Turns out Mark Zuckerberg was right: Sharing can actually be pretty fun.
At least, that has been the case for Secret, the social application that’s all about anonymously sharing, well, secrets with your network of contacts. The idea is, once you take away identity, you’re able to be your authentic self. It’s blown up rather quickly in tech circles, an addictive place to see what’s really on your friends’ minds.
Problem is, deep down inside, some of us are jerks.
It’s a common problem on the Internet — once you take away identity and accountability, it’s far easier to troll other people. Take a look at many comments sections for Web publishers (including, often, this very site).
As a result, much of my Secret stream has been filled with Silicon Valley gossip and trash talk.
First came the rumors. One user who claimed to be an Evernote employee said that Evernote was about to be acquired. Some took it half-seriously (I know Re/code looked into it), but it evoked enough chatter to bring about a public denial from CEO Phil Libin. That kicked off a wave of acquisition secrets that still hasn’t really subsided.
More egregious, though, is the blatant naming and shaming of Silicon Valley personalities. Path creator Dave Morin is a particularly popular target of abuse and insults; other frequent punching bags include Valleywag writer Sam Biddle and former Mashable staffer Ben Parr. (I’ve even seen my name pop up unflatteringly more than a few times. It’s not a great feeling.)
Part of this speaks to the app’s addictive nature. There’s an element of schadenfreude at play, like some private pleasure in watching an angry mob descend on a hit-and-run driver. And after all, these are likely people you know saying these ugly things, a fact that could make it even more difficult to look away.
But that’s also what’s causing at least a few people to leave. I’ve seen a number of secrets from people claiming to quit the network in the past week, and have heard the same from folks I’ve chatted with in person. Many of them were just fed up with the persistent negativity and found it even more disturbing that it often came from people they call “friends” in the real world.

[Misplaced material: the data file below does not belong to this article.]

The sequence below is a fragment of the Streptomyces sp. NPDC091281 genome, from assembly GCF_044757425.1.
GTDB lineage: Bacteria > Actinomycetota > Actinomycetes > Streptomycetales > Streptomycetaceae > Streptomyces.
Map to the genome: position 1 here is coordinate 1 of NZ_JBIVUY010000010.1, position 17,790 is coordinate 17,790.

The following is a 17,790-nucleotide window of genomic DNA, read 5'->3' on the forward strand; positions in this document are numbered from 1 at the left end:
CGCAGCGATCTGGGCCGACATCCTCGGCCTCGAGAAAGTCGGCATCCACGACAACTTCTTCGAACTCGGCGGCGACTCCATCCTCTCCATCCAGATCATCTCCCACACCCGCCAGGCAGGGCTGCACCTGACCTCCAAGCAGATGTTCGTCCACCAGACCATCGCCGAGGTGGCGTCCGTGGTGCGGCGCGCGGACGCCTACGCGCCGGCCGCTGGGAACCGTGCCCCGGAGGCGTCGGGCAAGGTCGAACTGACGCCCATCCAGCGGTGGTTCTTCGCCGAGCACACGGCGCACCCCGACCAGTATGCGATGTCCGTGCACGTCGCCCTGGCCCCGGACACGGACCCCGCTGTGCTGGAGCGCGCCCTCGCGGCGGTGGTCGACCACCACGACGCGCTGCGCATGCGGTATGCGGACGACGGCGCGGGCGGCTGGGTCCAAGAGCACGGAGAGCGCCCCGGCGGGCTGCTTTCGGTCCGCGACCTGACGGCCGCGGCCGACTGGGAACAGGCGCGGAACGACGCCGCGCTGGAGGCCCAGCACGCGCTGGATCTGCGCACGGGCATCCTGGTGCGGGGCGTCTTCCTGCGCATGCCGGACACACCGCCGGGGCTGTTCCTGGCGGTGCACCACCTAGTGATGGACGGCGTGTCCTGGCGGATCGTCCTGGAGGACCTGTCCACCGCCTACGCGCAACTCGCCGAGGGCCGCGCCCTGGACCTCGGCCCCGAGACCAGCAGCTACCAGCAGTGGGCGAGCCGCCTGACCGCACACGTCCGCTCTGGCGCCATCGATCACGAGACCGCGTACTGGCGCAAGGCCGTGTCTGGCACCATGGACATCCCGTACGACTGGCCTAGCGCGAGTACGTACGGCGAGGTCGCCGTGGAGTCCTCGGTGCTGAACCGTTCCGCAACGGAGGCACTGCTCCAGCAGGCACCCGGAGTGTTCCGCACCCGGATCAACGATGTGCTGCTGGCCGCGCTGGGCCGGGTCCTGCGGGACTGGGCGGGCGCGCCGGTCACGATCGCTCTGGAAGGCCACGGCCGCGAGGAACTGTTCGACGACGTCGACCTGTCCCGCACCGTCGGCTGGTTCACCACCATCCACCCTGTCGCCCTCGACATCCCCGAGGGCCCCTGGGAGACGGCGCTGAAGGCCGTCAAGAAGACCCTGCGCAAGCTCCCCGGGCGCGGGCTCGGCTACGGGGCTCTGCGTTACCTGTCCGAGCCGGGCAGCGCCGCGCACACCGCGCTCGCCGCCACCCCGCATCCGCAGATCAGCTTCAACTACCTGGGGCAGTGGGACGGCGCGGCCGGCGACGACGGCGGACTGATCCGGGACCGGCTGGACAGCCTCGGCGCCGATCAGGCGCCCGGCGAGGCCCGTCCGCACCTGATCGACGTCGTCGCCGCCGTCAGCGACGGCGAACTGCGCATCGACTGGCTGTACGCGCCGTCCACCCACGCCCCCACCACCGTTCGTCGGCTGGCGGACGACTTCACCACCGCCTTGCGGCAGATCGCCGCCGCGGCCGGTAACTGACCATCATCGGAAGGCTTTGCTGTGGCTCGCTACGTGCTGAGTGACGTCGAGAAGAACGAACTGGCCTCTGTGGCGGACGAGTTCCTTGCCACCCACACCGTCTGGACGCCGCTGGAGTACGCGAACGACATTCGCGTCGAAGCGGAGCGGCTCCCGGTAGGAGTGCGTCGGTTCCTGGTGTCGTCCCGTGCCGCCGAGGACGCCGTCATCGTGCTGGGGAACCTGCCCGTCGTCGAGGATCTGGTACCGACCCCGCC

In a tweet, New York Times columnist Nick Bilton put it more succinctly: “With ‘friends’ like these on Secret, who needs enemies.”
A few caveats here: I’m limited to the experience of my network of contacts, and those in the Valley with whom I’ve spoken. It’s tough to tell if this is a big problem for many users across the country.
At launch, Secret co-founders David Byttow and Chrys Bader said they’re relying on a community policing system, where users can flag problem posts or block bad connections. And ideally, they said, your network will contain fewer trolls since it’s composed mostly of your friends and your friends’ friends.
As at least my network has proved thus far, friend or no, not everyone is nice in the dark.
Secret likely has the time to work it out. It’s only been about two weeks since launch, and while buzzy, the app is only slowly climbing the App Stores charts, according to measurement site App Annie. That’s by design, as Byttow and Bader wanted a slightly quiet launch while slowly scaling up and testing what works and what doesn’t.
But maybe, as far as anonymity is concerned, this is what we’re signing up for when we use apps like Secret. It’s an escape from the often self-promotional and congratulatory nature of Twitter or Facebook.
And for that, perhaps taking the ugly with the good is the price of admission.
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